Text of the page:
US Travel Ban on Europe is Critical to Defeating COVID-19




President Trump enacted travel restrictions on several European nations beginning Friday, March 13. A national emergency was also declared for the coronavirus. Photo courtesy of Steve001 from Pixabay.

Lucia Santaolalla, Dreamcatcher Editor in Chief

Since its discovery, COVID-19 has continued to spread around the world, especially in the United States and Europe. More than 2,000 have died in the U.S. and there are at least 110,000 people infected with the virus. The U.S. is now the country with the most cases of the coronavirus, while European nations like Italy and Spain follow the lead with approximately 97,000 and 78,000 respectively. 

The initial explosion of coronavirus cases in Europe caused alarm in the U.S., prompting President Donald Trump to take action and announce the suspension of travel between Europe and America. The travel ban, which began on Friday, March 13, lasts for 30 days. The restrictions originally only applied to 26 European nations but were later extended to the UK and Ireland.

These restrictions are an important step in stopping the virus. They ensure that it won’t spread through the U.S. as quickly as it did in China or Europe by keeping cases of the virus within country borders. This is even more important when considering that symptoms take two weeks to develop, but the virus is still contagious during that time and could be passed on without people even knowing it. Slowing the virus’s spread will give researchers more time to figure out how to cure it before it overtakes the world.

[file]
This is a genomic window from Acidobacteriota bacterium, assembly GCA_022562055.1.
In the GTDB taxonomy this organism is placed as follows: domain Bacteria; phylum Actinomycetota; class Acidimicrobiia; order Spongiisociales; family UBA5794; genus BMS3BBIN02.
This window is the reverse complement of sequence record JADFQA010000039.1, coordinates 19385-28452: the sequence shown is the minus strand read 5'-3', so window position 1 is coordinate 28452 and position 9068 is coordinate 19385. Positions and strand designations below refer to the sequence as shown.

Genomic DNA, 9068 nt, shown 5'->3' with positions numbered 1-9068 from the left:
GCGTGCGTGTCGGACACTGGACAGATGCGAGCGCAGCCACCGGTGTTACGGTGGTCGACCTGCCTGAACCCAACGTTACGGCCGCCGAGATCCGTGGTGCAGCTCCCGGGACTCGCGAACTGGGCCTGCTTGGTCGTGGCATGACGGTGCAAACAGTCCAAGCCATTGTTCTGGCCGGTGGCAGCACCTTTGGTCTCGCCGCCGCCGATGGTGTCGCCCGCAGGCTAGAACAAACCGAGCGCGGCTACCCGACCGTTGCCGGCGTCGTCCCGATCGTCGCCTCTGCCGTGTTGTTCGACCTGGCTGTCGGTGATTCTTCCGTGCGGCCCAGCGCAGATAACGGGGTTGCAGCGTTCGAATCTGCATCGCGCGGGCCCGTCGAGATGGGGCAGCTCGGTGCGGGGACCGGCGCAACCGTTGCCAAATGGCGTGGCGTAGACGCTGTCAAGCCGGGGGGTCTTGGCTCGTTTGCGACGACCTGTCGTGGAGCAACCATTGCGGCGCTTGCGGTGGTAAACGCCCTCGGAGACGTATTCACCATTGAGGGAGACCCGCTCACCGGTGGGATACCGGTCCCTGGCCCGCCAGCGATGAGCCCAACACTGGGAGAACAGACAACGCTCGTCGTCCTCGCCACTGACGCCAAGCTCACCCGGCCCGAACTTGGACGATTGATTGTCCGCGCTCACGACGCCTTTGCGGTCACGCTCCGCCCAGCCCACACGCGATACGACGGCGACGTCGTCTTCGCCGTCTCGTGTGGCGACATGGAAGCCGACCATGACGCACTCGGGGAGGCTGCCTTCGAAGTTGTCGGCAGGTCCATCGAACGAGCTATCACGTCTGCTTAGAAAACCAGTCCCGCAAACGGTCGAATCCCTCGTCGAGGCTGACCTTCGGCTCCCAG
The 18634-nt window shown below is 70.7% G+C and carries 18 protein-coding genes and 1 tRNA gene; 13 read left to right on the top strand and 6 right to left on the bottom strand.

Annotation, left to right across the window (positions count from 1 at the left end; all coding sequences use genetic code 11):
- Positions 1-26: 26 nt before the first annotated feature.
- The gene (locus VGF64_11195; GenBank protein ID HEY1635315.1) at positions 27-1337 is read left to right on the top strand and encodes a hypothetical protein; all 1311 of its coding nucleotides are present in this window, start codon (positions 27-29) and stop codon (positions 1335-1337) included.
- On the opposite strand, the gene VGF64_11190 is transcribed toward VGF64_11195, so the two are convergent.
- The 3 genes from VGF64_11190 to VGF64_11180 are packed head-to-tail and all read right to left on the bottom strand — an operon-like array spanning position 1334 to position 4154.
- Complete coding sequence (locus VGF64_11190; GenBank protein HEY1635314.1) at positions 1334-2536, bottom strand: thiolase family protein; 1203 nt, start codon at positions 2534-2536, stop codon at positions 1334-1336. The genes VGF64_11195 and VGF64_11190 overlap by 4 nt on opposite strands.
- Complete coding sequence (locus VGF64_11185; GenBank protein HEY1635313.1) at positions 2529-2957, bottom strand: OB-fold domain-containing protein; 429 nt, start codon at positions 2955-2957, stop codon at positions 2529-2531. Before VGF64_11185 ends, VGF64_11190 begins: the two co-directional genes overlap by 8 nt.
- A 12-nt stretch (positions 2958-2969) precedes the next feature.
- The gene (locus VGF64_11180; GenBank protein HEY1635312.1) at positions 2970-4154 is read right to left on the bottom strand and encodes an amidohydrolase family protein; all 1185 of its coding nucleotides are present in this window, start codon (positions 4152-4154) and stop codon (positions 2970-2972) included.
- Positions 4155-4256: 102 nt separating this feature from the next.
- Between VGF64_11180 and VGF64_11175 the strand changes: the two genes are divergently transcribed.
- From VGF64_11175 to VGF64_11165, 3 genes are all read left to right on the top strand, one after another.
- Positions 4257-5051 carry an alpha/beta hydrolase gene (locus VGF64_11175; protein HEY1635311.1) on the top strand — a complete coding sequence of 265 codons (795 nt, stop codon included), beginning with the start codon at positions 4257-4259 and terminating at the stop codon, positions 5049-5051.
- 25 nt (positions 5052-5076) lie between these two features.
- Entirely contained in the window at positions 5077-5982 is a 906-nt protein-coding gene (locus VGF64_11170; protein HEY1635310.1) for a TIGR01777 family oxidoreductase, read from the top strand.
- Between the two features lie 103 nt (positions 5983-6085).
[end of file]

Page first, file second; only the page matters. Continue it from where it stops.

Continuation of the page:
Beyond these measures, governments in the U.S. should keep all of their focus on dealing with the severity and lethality of the pandemic. The federal government did a good job by not letting anyone in from other countries, but many states, including Texas, are not conducting enough tests to see who has the virus. Governments should also make sure to restrict people’s movements further to prevent the virus from spreading. As hospitals fill up, cities and states will have to work with them to provide enough beds and respirators to treat sick people.

Meanwhile, individual people must also take precautions against the coronavirus. Keep your distance from other people when walking in the street, at a minimum of one meter or around three feet. Wash your hands thoroughly with soap and don’t touch your face. This is to prevent the virus from getting into your body through your mouth, nose, and eyes. Don’t go outside if it’s not necessary. When it is, wear gloves and a face mask. These measures, along with governmental restrictions like the European travel ban, are all key to stopping the spread of the coronavirus.